REVIEW: 'I've Loved You So Long'

A haunting portrayal dislocation and loss. 

> I've Loved You So Long

Director: Philippe Claudel

Cast: Kristin Scott Thomas, Elsa Zylberstein, Serge Hazanavicius, Laurent Grévill, Frédéric Pierrot

Rating: (M)

Four stars (out of five)

Review by Mark Orton

Greeted by her sister Léa (Elsa Zylberstein) at the airport, Juliette Fontaine (Kristin Scott Thomas) is a mystery to everyone she initially encounters.

Enunciating French with a prominent English accent is just one of her many traits that arouse our curiosity.

Institutionalisation of some form is the most obvious conclusion to draw, but we are left picking up small clues until the eventual revelation.

Written and directed by Philippe Claudel, I've Loved You So Long never descends into weepy melodramatic mush, though it comes close at times.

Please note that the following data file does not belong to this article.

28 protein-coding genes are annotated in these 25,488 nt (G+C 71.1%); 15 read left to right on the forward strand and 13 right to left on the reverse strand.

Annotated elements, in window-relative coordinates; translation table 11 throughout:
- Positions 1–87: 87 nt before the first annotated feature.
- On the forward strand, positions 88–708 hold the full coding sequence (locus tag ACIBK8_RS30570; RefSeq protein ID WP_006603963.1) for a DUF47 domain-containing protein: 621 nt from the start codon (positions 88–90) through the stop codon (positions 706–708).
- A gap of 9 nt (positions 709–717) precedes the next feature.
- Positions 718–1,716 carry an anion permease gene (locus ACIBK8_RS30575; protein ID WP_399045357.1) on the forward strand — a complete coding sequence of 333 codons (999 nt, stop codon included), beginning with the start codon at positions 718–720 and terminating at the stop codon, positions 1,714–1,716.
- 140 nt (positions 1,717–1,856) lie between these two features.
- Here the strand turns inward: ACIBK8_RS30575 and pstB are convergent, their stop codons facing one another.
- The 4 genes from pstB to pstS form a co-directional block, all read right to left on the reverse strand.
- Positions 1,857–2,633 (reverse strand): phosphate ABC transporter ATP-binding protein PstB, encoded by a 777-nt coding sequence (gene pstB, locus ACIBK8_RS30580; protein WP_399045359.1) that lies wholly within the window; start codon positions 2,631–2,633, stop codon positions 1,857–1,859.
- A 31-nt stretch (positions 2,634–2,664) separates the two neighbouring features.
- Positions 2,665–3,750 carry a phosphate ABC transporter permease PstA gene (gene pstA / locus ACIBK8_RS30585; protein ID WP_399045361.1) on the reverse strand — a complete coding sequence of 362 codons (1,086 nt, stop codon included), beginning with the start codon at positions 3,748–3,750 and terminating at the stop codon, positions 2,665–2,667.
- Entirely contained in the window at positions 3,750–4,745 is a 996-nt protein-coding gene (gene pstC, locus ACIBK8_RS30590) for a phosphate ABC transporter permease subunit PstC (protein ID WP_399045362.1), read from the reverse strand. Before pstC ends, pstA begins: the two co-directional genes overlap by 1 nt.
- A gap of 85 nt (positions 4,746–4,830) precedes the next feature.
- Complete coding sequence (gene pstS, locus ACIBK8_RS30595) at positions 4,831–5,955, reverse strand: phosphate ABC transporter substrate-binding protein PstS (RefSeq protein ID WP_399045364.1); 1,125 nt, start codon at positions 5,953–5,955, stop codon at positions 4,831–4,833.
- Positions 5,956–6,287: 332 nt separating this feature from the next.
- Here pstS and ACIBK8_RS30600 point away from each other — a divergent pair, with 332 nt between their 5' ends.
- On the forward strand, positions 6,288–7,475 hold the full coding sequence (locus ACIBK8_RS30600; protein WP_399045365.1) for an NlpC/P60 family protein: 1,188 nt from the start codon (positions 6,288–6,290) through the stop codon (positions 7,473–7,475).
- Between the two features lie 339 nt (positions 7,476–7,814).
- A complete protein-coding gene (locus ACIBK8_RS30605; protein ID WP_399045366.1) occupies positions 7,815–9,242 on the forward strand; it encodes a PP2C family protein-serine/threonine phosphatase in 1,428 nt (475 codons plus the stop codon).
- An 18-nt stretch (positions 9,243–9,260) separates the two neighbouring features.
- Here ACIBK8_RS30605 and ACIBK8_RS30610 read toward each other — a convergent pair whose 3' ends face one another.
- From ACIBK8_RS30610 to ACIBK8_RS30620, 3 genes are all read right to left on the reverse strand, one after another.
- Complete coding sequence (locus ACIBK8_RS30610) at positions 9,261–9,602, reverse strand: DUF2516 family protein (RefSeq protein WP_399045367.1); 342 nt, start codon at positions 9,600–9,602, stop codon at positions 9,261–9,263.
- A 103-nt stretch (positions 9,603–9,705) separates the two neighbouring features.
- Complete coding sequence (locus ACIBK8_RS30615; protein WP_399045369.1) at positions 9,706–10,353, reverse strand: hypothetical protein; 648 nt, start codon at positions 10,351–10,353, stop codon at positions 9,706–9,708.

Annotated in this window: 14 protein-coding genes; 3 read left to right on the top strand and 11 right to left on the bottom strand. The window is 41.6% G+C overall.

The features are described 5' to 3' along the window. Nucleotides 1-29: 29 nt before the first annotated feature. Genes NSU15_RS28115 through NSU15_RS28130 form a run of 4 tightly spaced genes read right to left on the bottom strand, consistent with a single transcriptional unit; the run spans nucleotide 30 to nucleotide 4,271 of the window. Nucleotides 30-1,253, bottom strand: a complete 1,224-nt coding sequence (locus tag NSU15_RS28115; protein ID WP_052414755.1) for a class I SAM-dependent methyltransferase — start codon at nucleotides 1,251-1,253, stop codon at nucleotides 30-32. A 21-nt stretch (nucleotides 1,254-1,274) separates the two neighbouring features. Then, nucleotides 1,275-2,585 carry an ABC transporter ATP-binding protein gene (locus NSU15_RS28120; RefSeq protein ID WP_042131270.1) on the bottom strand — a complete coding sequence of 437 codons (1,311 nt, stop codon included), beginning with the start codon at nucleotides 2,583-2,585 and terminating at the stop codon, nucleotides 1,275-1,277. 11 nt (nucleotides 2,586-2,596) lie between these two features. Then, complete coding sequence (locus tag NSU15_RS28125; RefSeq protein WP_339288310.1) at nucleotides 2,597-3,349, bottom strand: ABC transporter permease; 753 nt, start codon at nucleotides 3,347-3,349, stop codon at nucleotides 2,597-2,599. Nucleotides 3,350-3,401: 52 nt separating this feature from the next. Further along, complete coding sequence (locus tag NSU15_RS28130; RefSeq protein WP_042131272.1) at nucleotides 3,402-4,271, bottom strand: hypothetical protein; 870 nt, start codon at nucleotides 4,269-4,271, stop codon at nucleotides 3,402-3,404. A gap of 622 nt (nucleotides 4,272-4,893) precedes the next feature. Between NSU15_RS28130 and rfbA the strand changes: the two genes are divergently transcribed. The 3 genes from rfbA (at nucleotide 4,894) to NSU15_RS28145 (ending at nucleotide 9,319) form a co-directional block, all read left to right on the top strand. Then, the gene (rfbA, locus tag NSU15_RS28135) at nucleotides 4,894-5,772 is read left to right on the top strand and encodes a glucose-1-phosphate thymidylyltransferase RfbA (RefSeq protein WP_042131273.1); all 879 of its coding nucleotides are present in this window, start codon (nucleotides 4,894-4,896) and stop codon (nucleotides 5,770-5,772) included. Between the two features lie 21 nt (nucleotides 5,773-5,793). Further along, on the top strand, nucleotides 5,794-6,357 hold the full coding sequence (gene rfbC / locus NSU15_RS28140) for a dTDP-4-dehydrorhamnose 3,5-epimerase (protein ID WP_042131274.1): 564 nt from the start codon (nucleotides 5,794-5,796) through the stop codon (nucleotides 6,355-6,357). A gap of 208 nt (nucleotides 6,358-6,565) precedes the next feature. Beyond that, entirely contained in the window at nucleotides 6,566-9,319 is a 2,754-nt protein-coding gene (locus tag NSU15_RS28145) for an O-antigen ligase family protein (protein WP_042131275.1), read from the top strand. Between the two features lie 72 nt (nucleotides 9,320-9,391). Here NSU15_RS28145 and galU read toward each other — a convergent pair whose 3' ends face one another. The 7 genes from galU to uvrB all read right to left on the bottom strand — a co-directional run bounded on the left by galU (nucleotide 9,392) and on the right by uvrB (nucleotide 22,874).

Its one major strength is the steely demeanour of Scott Thomas, referred to by Jeremy Clarkson as one of the finest-looking women in the world.

Scott Thomas' surprisingly dowdy exterior only heightens the impact of her troubled past.

The camera lingers uncomfortably on Scott Thomas' accentuated facial lines, but it is her vacant eyes that pull you closer to the pain she harbours.

This isn't easy viewing, and certain references to regional idiosyncrasies will be lost on most.

However drawn out and grey the film is, I've Loved You So Long is still a haunting portrait of dislocation and easily Scott-Thomas' finest moment.

Best thing: A role tailor-made for Kristin Scott Thomas' dual cultural identity.

Worst thing: Not another fade to black, moments of dread teased beyond necessity.

See it with: Those not easily depressed or seeking frivolous entertainment.

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